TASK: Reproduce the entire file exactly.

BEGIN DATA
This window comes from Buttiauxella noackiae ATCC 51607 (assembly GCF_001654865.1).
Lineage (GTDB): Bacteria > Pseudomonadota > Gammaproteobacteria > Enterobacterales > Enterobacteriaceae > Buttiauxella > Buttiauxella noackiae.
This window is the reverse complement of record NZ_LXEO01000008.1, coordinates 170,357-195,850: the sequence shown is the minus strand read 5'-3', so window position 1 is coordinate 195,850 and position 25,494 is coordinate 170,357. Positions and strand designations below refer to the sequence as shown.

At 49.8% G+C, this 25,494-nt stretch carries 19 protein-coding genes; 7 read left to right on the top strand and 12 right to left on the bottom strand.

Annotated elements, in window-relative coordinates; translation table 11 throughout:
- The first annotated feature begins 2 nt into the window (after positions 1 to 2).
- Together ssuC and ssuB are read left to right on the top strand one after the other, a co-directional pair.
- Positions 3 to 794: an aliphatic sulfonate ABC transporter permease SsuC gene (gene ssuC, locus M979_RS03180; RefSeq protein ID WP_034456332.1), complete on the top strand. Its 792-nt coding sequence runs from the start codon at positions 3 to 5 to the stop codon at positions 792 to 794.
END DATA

This window comes from Buttiauxella noackiae ATCC 51607 (assembly GCF_001654865.1).
Lineage (GTDB): Bacteria > Pseudomonadota > Gammaproteobacteria > Enterobacterales > Enterobacteriaceae > Buttiauxella > Buttiauxella noackiae.
This window is the reverse complement of record NZ_LXEO01000008.1, coordinates 170,357-195,850: the sequence shown is the minus strand read 5'-3', so window position 1 is coordinate 195,850 and position 25,494 is coordinate 170,357. Positions and strand designations below refer to the sequence as shown.

At 49.8% G+C, this 25,494-nt stretch carries 19 protein-coding genes; 7 read left to right on the top strand and 12 right to left on the bottom strand.

Annotated elements, in window-relative coordinates; translation table 11 throughout:
- The first annotated feature begins 2 nt into the window (after positions 1 to 2).
- Together ssuC and ssuB are read left to right on the top strand one after the other, a co-directional pair.
- Positions 3 to 794: an aliphatic sulfonate ABC transporter permease SsuC gene (gene ssuC, locus M979_RS03180; RefSeq protein ID WP_034456332.1), complete on the top strand. Its 792-nt coding sequence runs from the start codon at positions 3 to 5 to the stop codon at positions 792 to 794.